How Does Google Know What To Search For?

0

How does Google, the world’s largest search engine, know what to search for? Here is the big secret of the technology giant!

 

The world’s most popular search engine, Google, attracts users with its highly advanced algorithms. However, the technologies used by the company are so advanced that it not only brings you what you are looking for, but also gives you suggestions by guessing what you might want to search for. When you search, it completes the sentence you will type as if it knows you. So how does the company do this? How does Google know what to search for?

Google surprises with its ability to store and process data

Run a Google supported browser (Chorme, Mozilla or Edge) on your computer or mobile devices. In the search bar that appears, type the sentence describing what you want to search for. Google will suggest suitable predictions for you in the search bar. These predictions are not random, of course. The company knows you and can anticipate what you might want to look for.

So how does Google predict what to look for? We will follow a way to find out. With its services operating in every field, the technology giant collects the most precious treasure of today’s century every second. Data, which is today’s treasure, is processed by Google and used against us to improve working performance.

This data can be collected with our Google account, as well as from previous data of our IP addresses. There is a good way to get a better understanding of how Google knows what to look for. It is a method that we can access immediately from our browser, like Google Chorme, and witness it live.

To see what’s going on and understand how Google collects data, type “chrome://omnibox/” in Google Chrome’s omnibox and hit enter. It may differ in different browsers. For example, in Microsoft’s Edge browser, you would have to type “edge://omnibox/”. You will see a small search bar where you press the Enter key and tabs where you can make different settings.

When you start typing characters in the small search box; Certain predictions will appear based on your search history, search results and bookmarks. If you start typing a URL that you visit often, you will see that the browser shows you much more details, such as when you last visited and how often. In fact, you will see how much memory your browser has and how Google stores this data.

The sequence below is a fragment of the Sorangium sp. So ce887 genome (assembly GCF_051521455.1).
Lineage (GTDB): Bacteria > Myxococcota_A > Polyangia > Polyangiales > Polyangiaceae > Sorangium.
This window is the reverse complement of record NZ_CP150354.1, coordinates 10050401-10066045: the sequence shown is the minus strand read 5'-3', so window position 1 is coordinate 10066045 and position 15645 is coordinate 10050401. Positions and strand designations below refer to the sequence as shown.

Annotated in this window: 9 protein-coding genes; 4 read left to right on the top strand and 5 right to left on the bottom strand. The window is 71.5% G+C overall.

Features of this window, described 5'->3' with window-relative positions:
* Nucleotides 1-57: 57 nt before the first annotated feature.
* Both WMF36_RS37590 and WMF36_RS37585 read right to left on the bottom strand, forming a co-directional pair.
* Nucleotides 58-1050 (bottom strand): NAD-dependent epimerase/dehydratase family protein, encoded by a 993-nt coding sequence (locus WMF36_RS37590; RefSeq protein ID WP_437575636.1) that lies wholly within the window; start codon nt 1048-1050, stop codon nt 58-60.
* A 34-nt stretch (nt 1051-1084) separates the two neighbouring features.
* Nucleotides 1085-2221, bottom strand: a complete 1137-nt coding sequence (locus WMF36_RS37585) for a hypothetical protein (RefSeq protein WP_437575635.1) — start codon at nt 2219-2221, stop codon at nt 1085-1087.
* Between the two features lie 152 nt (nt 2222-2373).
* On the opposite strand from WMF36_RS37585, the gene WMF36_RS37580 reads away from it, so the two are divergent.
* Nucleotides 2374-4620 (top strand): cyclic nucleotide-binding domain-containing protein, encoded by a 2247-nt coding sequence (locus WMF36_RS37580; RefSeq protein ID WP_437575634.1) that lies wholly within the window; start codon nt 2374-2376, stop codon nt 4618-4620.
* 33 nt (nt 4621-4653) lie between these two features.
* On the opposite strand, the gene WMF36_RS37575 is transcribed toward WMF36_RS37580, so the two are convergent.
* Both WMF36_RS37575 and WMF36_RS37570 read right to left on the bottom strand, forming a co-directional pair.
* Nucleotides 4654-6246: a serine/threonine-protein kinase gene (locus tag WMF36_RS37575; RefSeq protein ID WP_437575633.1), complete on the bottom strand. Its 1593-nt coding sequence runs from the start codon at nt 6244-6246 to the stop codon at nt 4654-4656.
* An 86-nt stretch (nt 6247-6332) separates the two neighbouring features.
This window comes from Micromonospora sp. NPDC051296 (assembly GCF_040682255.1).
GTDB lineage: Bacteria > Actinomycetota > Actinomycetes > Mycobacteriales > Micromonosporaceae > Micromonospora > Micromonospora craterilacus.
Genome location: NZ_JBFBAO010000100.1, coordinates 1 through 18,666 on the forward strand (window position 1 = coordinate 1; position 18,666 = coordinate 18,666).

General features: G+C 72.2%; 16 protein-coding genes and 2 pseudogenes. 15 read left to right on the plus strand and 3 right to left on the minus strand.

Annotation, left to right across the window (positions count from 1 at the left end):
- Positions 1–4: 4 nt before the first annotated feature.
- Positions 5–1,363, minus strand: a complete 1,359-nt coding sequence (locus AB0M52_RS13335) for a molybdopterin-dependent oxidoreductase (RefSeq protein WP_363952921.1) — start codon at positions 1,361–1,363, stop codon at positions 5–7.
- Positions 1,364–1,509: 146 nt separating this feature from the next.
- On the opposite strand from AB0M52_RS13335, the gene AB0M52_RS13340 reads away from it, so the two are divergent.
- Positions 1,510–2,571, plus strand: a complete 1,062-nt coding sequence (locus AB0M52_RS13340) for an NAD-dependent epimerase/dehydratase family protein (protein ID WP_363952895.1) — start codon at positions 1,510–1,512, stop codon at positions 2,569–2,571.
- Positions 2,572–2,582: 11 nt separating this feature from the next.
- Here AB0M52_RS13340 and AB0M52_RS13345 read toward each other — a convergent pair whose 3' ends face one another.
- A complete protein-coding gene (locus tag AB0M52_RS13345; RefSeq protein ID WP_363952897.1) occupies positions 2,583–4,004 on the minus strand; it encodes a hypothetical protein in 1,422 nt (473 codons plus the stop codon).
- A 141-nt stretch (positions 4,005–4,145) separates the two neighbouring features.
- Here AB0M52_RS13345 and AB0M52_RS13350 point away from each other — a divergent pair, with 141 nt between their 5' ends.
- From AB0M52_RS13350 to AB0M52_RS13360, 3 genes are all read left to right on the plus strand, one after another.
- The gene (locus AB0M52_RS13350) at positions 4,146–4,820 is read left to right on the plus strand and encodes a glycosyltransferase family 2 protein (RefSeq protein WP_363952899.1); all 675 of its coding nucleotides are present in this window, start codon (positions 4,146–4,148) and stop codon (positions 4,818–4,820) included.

There are different browser addresses to see more of the data Google has collected about you. For example, if you type “chrome://media-engagement/” it will show you the websites you visit for media interaction. The address “chrome://predictors/” will really surprise you. If you type this address into your browser, you can also see the websites that Google will recommend to you when you search and that you have the highest visit rate. Thus, you will see with your own eyes the analysis that Google has made using your data.

How does Google collect data and where does it use it?

The treasure of the 21st century is data. Large companies spend fortunes to access and store this treasure. It is already known that Google is one of the biggest and best companies in the world when it comes to data. Every piece of information they learn about you is important so that they can provide you with a better experience and earn more money.

All companies love data. For Google, data is essential. It can identify you with your Google account or IP address. It monitors almost your every move in the virtual world with the help of its services, from the calls you search to the applications you browse, from the type of music you listen to the applications you download. These collected data can be processed into information and used in survey studies. It is very easy for Google to get data such as which products are selling more this summer.

More relevant advertisements can be shown to you with the information obtained through the data collected from you. When you encounter relevant ads, the likelihood of visiting the ad will increase, so Google’s probability of making money increases. It’s not enough just to show ads. It also uses data to get to know you better and optimize your searches for better performance.

This phenomenon, on which paragraphs written on it will not be enough, is the very concept of “Big Data” on which lectures are taught. From this point on, “How does Google know what to search for?” To even ask the question is to belittle the Google company. Knowing us better than ourselves, Google can even tell us what we want to search after this information.